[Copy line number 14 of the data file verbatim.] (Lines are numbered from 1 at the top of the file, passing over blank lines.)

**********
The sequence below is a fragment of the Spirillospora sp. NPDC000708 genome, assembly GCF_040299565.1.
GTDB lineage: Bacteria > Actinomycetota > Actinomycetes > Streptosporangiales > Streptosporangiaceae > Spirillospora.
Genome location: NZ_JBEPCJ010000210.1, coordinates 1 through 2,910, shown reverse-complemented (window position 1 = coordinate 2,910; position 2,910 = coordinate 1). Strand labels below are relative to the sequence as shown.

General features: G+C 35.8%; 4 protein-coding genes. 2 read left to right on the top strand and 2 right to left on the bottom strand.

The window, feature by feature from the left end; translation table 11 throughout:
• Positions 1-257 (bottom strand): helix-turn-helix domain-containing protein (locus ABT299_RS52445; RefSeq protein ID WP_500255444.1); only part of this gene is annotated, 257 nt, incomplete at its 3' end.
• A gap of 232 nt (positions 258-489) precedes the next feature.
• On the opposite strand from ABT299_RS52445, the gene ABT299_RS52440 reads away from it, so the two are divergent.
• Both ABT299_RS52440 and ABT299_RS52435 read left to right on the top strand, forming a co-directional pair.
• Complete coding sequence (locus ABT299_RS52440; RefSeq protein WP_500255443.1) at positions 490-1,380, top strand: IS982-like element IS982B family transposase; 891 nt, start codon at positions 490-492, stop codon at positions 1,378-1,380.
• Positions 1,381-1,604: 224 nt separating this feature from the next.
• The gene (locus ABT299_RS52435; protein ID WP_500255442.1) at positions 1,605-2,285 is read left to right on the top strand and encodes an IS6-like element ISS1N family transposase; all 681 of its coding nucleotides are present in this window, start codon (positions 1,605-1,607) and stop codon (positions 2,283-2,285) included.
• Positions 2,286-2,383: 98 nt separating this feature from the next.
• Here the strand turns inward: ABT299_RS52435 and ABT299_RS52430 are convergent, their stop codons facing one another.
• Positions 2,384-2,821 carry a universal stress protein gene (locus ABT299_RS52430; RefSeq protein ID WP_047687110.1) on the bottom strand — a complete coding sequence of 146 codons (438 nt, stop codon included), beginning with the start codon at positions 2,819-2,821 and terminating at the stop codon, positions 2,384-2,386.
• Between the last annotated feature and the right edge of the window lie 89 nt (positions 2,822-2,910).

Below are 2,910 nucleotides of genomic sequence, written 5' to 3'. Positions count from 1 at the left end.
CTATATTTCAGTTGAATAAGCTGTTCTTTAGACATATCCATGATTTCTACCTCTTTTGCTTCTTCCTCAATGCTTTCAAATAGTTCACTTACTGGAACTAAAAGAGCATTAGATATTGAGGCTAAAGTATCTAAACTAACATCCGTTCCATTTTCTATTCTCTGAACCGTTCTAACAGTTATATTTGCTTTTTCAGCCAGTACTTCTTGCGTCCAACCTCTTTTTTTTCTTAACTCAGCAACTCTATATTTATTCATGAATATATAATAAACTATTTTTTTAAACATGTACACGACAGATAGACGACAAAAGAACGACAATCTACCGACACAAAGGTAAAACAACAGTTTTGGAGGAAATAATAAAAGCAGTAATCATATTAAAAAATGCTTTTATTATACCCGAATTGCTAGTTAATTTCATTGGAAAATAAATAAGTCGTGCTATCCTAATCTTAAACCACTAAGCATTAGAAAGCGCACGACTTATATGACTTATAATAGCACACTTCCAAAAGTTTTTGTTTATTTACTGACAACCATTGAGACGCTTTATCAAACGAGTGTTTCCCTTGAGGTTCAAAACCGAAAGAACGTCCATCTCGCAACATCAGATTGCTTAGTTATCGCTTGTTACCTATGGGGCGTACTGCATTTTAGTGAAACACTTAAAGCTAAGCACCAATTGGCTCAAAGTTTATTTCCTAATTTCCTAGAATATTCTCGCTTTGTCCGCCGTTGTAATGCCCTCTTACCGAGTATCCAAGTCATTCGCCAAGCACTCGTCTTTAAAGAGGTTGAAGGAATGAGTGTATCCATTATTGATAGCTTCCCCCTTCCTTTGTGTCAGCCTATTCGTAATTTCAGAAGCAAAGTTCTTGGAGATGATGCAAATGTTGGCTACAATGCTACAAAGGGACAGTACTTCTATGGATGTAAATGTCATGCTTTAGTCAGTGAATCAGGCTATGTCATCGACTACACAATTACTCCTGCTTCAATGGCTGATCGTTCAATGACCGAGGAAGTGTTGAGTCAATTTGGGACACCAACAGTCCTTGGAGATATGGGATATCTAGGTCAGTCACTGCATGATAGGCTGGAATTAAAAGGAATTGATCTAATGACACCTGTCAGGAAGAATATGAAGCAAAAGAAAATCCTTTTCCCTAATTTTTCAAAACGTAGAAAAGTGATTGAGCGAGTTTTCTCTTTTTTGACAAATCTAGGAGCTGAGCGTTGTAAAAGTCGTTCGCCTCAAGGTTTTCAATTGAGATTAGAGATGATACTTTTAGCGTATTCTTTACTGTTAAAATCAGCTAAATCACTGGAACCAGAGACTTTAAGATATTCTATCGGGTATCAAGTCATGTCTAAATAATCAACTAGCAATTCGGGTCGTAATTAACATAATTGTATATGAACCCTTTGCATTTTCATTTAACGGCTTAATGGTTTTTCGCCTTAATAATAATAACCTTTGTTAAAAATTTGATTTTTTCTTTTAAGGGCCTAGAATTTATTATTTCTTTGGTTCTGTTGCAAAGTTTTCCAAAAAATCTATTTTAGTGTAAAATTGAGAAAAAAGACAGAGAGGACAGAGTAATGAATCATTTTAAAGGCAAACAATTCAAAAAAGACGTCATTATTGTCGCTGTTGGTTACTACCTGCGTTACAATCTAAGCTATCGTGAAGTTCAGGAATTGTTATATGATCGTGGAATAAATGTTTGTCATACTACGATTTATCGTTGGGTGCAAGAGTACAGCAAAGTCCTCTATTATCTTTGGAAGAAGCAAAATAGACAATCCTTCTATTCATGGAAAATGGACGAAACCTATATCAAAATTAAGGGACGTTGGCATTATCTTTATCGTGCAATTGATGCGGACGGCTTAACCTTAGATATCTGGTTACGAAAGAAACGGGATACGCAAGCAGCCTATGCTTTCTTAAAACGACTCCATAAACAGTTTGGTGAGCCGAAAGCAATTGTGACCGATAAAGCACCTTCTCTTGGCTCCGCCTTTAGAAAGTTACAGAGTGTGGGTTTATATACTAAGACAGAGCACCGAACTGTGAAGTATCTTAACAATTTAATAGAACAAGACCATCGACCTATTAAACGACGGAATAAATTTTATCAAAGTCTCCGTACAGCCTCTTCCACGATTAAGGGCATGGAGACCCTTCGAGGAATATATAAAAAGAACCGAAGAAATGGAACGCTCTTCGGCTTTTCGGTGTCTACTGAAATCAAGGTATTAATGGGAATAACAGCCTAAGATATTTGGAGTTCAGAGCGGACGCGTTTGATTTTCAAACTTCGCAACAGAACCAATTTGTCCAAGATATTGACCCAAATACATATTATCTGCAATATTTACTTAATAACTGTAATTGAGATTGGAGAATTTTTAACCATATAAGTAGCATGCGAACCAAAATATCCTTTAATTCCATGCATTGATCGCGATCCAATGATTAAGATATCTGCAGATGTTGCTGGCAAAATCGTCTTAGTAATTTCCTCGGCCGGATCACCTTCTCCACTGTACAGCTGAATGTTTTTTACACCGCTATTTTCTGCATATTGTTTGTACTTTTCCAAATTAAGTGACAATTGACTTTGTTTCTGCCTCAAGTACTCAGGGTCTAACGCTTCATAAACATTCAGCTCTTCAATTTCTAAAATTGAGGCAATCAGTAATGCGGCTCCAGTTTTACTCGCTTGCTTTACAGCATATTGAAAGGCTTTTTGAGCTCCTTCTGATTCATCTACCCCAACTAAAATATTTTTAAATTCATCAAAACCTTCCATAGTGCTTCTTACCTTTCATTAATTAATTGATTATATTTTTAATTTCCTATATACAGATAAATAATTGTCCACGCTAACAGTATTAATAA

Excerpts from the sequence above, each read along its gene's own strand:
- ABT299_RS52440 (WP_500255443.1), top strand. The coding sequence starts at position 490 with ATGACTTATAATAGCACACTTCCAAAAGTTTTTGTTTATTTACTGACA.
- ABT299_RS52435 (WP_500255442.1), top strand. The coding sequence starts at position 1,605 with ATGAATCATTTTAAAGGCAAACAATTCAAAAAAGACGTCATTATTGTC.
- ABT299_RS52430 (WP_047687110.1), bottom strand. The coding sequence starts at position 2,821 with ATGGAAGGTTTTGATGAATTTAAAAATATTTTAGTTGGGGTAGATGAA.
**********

• Here the strand turns inward: ABT299_RS52435 and ABT299_RS52430 are convergent, their stop codons facing one another.